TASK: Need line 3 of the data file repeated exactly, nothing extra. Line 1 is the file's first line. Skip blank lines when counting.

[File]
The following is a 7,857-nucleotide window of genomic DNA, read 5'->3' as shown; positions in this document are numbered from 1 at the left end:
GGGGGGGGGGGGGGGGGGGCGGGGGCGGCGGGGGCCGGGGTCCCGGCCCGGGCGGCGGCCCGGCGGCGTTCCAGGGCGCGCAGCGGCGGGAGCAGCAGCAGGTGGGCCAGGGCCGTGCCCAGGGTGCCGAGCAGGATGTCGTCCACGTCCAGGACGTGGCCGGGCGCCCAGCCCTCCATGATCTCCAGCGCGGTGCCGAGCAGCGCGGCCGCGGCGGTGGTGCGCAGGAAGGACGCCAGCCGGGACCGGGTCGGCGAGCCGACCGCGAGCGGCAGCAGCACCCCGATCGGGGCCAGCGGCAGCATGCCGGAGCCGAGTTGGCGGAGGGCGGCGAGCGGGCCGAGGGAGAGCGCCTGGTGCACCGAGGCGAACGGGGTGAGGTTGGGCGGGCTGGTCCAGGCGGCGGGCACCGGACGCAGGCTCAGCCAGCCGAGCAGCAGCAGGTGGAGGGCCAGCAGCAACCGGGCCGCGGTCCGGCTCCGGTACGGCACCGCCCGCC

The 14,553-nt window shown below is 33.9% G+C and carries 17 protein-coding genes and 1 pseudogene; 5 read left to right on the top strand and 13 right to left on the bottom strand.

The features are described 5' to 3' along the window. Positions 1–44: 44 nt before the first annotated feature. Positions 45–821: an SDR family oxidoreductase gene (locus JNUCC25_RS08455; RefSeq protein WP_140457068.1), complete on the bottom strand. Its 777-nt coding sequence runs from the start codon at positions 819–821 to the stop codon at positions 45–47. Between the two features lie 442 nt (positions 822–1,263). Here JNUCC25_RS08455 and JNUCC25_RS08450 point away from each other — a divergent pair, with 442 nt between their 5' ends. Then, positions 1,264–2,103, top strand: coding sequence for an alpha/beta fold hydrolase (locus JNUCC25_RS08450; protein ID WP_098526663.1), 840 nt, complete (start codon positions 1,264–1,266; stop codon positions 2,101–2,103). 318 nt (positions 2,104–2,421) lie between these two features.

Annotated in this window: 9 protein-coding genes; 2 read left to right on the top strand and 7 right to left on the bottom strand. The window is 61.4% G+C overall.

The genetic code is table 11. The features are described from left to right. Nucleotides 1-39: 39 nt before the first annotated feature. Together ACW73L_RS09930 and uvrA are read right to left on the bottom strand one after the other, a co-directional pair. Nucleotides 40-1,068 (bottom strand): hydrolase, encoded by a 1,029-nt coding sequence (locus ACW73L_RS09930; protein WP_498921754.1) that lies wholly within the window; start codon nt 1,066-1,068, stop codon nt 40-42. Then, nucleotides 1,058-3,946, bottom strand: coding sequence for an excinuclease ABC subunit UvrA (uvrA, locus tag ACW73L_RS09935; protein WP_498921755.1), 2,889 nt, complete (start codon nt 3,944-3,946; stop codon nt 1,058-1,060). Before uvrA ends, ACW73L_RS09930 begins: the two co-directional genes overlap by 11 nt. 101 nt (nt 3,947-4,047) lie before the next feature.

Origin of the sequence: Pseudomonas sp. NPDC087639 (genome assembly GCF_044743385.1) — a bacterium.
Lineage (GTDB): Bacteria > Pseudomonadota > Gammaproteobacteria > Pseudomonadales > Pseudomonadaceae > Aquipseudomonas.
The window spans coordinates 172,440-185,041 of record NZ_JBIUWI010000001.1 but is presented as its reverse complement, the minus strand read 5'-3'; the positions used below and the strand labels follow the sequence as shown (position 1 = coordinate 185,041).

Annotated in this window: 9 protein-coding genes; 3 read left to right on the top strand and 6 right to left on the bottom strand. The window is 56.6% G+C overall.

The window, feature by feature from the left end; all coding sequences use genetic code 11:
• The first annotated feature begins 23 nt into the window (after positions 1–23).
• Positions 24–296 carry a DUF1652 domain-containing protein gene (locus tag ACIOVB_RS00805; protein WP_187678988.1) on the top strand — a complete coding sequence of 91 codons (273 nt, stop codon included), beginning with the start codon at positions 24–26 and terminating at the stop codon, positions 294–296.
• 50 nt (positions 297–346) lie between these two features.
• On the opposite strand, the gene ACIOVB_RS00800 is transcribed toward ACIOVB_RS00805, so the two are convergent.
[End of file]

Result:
The 14,553-nt window shown below is 33.9% G+C and carries 17 protein-coding genes and 1 pseudogene; 5 read left to right on the top strand and 13 right to left on the bottom strand.